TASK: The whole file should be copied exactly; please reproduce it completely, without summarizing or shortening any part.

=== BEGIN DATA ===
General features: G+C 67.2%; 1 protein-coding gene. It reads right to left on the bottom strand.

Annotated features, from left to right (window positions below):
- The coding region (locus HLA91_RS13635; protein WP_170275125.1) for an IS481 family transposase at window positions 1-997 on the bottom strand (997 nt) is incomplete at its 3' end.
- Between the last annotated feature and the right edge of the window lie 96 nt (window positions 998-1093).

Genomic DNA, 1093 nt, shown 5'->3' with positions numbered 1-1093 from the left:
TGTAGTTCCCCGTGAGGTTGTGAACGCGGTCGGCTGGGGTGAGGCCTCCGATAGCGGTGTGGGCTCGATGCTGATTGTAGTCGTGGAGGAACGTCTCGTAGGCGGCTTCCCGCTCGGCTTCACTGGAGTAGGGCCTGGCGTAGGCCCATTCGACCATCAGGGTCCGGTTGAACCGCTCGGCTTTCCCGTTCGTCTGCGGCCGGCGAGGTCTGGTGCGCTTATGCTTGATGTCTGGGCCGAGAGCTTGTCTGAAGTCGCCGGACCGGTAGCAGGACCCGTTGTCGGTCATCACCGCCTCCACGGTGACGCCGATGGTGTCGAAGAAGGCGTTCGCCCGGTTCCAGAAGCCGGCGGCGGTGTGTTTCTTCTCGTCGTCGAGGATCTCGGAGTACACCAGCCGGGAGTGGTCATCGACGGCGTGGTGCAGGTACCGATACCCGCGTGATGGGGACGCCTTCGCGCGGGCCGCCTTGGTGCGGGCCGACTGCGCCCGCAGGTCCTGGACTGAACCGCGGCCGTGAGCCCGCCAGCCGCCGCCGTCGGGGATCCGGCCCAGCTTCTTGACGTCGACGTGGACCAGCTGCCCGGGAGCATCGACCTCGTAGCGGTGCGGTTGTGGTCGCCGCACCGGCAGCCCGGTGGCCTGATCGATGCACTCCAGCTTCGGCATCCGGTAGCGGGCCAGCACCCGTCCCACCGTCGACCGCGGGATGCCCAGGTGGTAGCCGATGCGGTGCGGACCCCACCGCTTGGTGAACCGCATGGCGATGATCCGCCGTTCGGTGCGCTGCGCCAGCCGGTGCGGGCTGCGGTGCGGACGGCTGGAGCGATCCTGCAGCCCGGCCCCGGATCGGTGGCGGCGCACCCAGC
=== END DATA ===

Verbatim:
General features: G+C 67.2%; 1 protein-coding gene. It reads right to left on the bottom strand.

Annotated features, from left to right (window positions below):
- The coding region (locus HLA91_RS13635; protein WP_170275125.1) for an IS481 family transposase at window positions 1-997 on the bottom strand (997 nt) is incomplete at its 3' end.
- Between the last annotated feature and the right edge of the window lie 96 nt (window positions 998-1093).

Genomic DNA, 1093 nt, shown 5'->3' with positions numbered 1-1093 from the left:
TGTAGTTCCCCGTGAGGTTGTGAACGCGGTCGGCTGGGGTGAGGCCTCCGATAGCGGTGTGGGCTCGATGCTGATTGTAGTCGTGGAGGAACGTCTCGTAGGCGGCTTCCCGCTCGGCTTCACTGGAGTAGGGCCTGGCGTAGGCCCATTCGACCATCAGGGTCCGGTTGAACCGCTCGGCTTTCCCGTTCGTCTGCGGCCGGCGAGGTCTGGTGCGCTTATGCTTGATGTCTGGGCCGAGAGCTTGTCTGAAGTCGCCGGACCGGTAGCAGGACCCGTTGTCGGTCATCACCGCCTCCACGGTGACGCCGATGGTGTCGAAGAAGGCGTTCGCCCGGTTCCAGAAGCCGGCGGCGGTGTGTTTCTTCTCGTCGTCGAGGATCTCGGAGTACACCAGCCGGGAGTGGTCATCGACGGCGTGGTGCAGGTACCGATACCCGCGTGATGGGGACGCCTTCGCGCGGGCCGCCTTGGTGCGGGCCGACTGCGCCCGCAGGTCCTGGACTGAACCGCGGCCGTGAGCCCGCCAGCCGCCGCCGTCGGGGATCCGGCCCAGCTTCTTGACGTCGACGTGGACCAGCTGCCCGGGAGCATCGACCTCGTAGCGGTGCGGTTGTGGTCGCCGCACCGGCAGCCCGGTGGCCTGATCGATGCACTCCAGCTTCGGCATCCGGTAGCGGGCCAGCACCCGTCCCACCGTCGACCGCGGGATGCCCAGGTGGTAGCCGATGCGGTGCGGACCCCACCGCTTGGTGAACCGCATGGCGATGATCCGCCGTTCGGTGCGCTGCGCCAGCCGGTGCGGGCTGCGGTGCGGACGGCTGGAGCGATCCTGCAGCCCGGCCCCGGATCGGTGGCGGCGCACCCAGC